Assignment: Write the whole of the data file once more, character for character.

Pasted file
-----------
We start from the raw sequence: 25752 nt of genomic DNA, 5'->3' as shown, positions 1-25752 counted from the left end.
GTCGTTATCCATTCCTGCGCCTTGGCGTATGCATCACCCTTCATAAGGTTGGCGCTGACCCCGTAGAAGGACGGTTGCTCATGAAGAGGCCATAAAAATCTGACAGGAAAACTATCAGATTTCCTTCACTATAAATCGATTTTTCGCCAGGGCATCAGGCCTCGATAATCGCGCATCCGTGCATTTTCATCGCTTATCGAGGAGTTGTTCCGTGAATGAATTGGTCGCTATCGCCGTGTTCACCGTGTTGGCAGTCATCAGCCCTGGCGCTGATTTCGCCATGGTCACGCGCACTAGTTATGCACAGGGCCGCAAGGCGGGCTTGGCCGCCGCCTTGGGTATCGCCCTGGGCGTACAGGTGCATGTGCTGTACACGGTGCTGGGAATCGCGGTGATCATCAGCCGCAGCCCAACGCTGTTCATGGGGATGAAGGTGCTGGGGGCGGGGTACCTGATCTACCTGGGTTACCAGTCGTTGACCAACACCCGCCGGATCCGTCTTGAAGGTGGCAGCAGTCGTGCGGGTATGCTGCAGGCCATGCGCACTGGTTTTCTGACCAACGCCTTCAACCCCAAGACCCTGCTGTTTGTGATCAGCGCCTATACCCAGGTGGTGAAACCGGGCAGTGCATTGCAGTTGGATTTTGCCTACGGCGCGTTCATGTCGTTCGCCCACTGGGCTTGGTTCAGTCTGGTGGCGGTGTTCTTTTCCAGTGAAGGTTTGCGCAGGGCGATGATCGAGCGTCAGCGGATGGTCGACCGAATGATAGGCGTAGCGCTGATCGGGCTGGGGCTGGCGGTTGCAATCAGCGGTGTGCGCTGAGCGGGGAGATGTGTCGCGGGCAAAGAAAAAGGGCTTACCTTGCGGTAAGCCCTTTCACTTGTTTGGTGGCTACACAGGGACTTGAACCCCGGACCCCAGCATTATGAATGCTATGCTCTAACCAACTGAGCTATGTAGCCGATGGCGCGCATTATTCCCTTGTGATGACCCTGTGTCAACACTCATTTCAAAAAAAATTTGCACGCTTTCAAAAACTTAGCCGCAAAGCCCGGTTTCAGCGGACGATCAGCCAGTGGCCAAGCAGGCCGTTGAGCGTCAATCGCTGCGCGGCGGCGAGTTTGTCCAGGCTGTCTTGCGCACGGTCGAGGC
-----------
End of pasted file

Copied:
We start from the raw sequence: 25752 nt of genomic DNA, 5'->3' as shown, positions 1-25752 counted from the left end.
GTCGTTATCCATTCCTGCGCCTTGGCGTATGCATCACCCTTCATAAGGTTGGCGCTGACCCCGTAGAAGGACGGTTGCTCATGAAGAGGCCATAAAAATCTGACAGGAAAACTATCAGATTTCCTTCACTATAAATCGATTTTTCGCCAGGGCATCAGGCCTCGATAATCGCGCATCCGTGCATTTTCATCGCTTATCGAGGAGTTGTTCCGTGAATGAATTGGTCGCTATCGCCGTGTTCACCGTGTTGGCAGTCATCAGCCCTGGCGCTGATTTCGCCATGGTCACGCGCACTAGTTATGCACAGGGCCGCAAGGCGGGCTTGGCCGCCGCCTTGGGTATCGCCCTGGGCGTACAGGTGCATGTGCTGTACACGGTGCTGGGAATCGCGGTGATCATCAGCCGCAGCCCAACGCTGTTCATGGGGATGAAGGTGCTGGGGGCGGGGTACCTGATCTACCTGGGTTACCAGTCGTTGACCAACACCCGCCGGATCCGTCTTGAAGGTGGCAGCAGTCGTGCGGGTATGCTGCAGGCCATGCGCACTGGTTTTCTGACCAACGCCTTCAACCCCAAGACCCTGCTGTTTGTGATCAGCGCCTATACCCAGGTGGTGAAACCGGGCAGTGCATTGCAGTTGGATTTTGCCTACGGCGCGTTCATGTCGTTCGCCCACTGGGCTTGGTTCAGTCTGGTGGCGGTGTTCTTTTCCAGTGAAGGTTTGCGCAGGGCGATGATCGAGCGTCAGCGGATGGTCGACCGAATGATAGGCGTAGCGCTGATCGGGCTGGGGCTGGCGGTTGCAATCAGCGGTGTGCGCTGAGCGGGGAGATGTGTCGCGGGCAAAGAAAAAGGGCTTACCTTGCGGTAAGCCCTTTCACTTGTTTGGTGGCTACACAGGGACTTGAACCCCGGACCCCAGCATTATGAATGCTATGCTCTAACCAACTGAGCTATGTAGCCGATGGCGCGCATTATTCCCTTGTGATGACCCTGTGTCAACACTCATTTCAAAAAAAATTTGCACGCTTTCAAAAACTTAGCCGCAAAGCCCGGTTTCAGCGGACGATCAGCCAGTGGCCAAGCAGGCCGTTGAGCGTCAATCGCTGCGCGGCGGCGAGTTTGTCCAGGCTGTCTTGCGCACGGTCGAGGC